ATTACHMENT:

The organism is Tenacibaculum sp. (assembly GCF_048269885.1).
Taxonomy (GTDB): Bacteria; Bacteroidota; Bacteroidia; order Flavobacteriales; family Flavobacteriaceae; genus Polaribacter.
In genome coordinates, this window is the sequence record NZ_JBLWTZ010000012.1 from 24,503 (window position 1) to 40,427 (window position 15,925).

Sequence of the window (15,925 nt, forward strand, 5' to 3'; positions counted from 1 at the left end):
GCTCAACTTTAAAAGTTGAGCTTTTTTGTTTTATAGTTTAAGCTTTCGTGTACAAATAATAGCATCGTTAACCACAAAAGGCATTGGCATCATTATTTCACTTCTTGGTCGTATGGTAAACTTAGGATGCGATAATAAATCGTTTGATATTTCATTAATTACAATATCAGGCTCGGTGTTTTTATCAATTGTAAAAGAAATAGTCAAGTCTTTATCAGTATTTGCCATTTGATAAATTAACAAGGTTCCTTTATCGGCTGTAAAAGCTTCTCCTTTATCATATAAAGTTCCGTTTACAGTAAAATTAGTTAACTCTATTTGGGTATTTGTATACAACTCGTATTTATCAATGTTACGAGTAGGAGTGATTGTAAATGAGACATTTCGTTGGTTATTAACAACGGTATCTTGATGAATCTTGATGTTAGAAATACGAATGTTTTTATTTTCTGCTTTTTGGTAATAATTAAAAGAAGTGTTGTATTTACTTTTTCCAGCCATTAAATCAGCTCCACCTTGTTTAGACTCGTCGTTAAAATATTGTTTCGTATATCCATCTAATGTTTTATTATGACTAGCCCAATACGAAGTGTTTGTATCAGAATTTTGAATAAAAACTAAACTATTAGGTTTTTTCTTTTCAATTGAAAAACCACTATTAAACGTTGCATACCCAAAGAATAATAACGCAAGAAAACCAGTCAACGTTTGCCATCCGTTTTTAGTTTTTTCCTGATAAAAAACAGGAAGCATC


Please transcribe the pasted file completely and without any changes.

The organism is Tenacibaculum sp. (assembly GCF_048269885.1).
Taxonomy (GTDB): Bacteria; Bacteroidota; Bacteroidia; order Flavobacteriales; family Flavobacteriaceae; genus Polaribacter.
In genome coordinates, this window is the sequence record NZ_JBLWTZ010000012.1 from 24,503 (window position 1) to 40,427 (window position 15,925).

Sequence of the window (15,925 nt, forward strand, 5' to 3'; positions counted from 1 at the left end):
GCTCAACTTTAAAAGTTGAGCTTTTTTGTTTTATAGTTTAAGCTTTCGTGTACAAATAATAGCATCGTTAACCACAAAAGGCATTGGCATCATTATTTCACTTCTTGGTCGTATGGTAAACTTAGGATGCGATAATAAATCGTTTGATATTTCATTAATTACAATATCAGGCTCGGTGTTTTTATCAATTGTAAAAGAAATAGTCAAGTCTTTATCAGTATTTGCCATTTGATAAATTAACAAGGTTCCTTTATCGGCTGTAAAAGCTTCTCCTTTATCATATAAAGTTCCGTTTACAGTAAAATTAGTTAACTCTATTTGGGTATTTGTATACAACTCGTATTTATCAATGTTACGAGTAGGAGTGATTGTAAATGAGACATTTCGTTGGTTATTAACAACGGTATCTTGATGAATCTTGATGTTAGAAATACGAATGTTTTTATTTTCTGCTTTTTGGTAATAATTAAAAGAAGTGTTGTATTTACTTTTTCCAGCCATTAAATCAGCTCCACCTTGTTTAGACTCGTCGTTAAAATATTGTTTCGTATATCCATCTAATGTTTTATTATGACTAGCCCAATACGAAGTGTTTGTATCAGAATTTTGAATAAAAACTAAACTATTAGGTTTTTTCTTTTCAATTGAAAAACCACTATTAAACGTTGCATACCCAAAGAATAATAACGCAAGAAAACCAGTCAACGTTTGCCATCCGTTTTTAGTTTTTTCCTGATAAAAAACAGGAAGCATC